In this video I’ll show you how to show and hide containers in Tableau at the push of a button. This makes for a convenient way to increase space for your dashboard while hiding your filters or switching to an additional hidden chart until needed.

If you’re not using at least Tableau 2019.2.0, then you need to run over to your I.T. department and have them set you up. In previous versions of Tableau you could achieve this effect, but you would have to implement a hacky methodology in order to pull it off. Although I love a good hack, we should all strive to work smarter not harder.

The key to pulling off the show/hide container is to add a floating horizontal or floating vertical container to your dashboard. Only once you’ve taken this step can you see the option to “Add Show/Hide Button”.

Once you’ve selected this option, any new sheets, filters or other objects you wish to place in your container are enabled to appear or disappear at the press of a button.

An “X” marks the spot as this default customizable icon will appear. You can replace this image with text or use your own customizable image in its place.

As a reminder, (from the Tableau Knowledge Base) these options “will not be available if the sheet is not on a horizontal or vertical container and that container is not floating.”

In lieu of the default show/hide icons, in the video we will use buttons from a template provided by Kevin Flerlage. Do yourself a favor and head on over to the Flerlage Twins blog and download this handy resource.

Make sure to give your filters and charts the “Personal Space” they need! Rick and Morty aficionados know exactly what I’m talking about.

For the Power BI curious, here is how a similar process is conducted, where the filters (ahem) slicers are hidden at the touch of a button.

If you enjoyed this tip, please like and subscribe on the Anthony B. Smoak YouTube channel.

All views and opinions are solely my own and do not necessarily reflect those my employer

Do Great Things with Your Data!

Anthony B. Smoak, CBIP

In all seriousness, the world lost an icon of baseball and civil rights as of the recording of this video; Mr. Hank Aaron. I live in Atlanta so I have to pay my respects with a shout out to Hammering Hank. Rest in Peace #44.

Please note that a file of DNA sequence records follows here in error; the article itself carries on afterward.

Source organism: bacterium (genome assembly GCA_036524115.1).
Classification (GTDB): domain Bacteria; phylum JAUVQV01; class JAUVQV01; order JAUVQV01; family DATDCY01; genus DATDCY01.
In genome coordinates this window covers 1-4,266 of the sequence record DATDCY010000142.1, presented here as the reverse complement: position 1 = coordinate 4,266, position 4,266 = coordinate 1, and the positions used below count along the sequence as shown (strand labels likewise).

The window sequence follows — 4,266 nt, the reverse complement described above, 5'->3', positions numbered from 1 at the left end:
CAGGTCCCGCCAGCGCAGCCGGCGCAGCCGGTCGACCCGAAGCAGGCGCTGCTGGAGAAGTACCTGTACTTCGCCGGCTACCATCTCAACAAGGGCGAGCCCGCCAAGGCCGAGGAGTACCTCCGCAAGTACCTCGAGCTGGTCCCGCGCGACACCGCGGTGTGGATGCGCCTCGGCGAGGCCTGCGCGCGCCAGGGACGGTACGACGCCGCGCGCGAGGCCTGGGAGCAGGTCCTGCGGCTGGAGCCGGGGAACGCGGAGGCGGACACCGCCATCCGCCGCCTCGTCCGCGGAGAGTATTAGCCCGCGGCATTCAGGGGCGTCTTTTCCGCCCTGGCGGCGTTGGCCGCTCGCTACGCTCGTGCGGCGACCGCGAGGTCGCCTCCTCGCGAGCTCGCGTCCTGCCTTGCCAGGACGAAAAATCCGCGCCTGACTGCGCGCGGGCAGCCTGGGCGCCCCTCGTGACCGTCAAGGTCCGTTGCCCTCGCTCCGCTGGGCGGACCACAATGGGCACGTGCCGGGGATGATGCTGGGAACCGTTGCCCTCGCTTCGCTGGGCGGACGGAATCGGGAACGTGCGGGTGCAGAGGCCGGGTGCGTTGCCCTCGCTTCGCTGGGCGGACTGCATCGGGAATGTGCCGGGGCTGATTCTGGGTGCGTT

Drill from Region to State Using Parameter Actions in Tableau

When the data goes high, you can go low; to misquote a common saying. In this video I’ll show you how to start at a region level on your Tableau map and then drill into the State.

If you’re using the Tableau Superstore data set, make sure the Region and State fields are assigned to a geographic role. Most likely you will need to change the Region to a geographic role, which is created from the State field.

At a high level we’ll have a dual axis based upon the latitude, with the top latitude displaying the regions and the bottom latitude displaying the state. When we layer them on top of each other, we begin to create the illusion of the drill.

We’ll use a parameter creatively named [Region Parameter] which contains all of the regions. From there we’ll create a calculated field named [_States to show] as follows:

If [Region]=[Region Parameter]
Then [State]

In order to institute the drill, we’ll create a worksheet parameter action that will change the value of the region parameter on user selection. This causes the clause (If [Region]=[Region Parameter]) to evaluate to TRUE which then causes the display to show the states for the selected region.

It sounds more complicated than it is, so just make sure to watch the video for understanding and clarity.

As a bonus, I’ll show you how to achieve this effect where the selected region does not cause the other regions to gray out. Notice on the second map how all the non selected regions do not lose emphasis; this is not the default effect. It’s the little “show-off” details like this that can up your Tableau game. You’re welcome!

You can thank me by watching, liking and subscribing:

All views and opinions are solely my own and do NOT necessarily reflect those my employer.

Do Great Things with Your Data

Anthony B. Smoak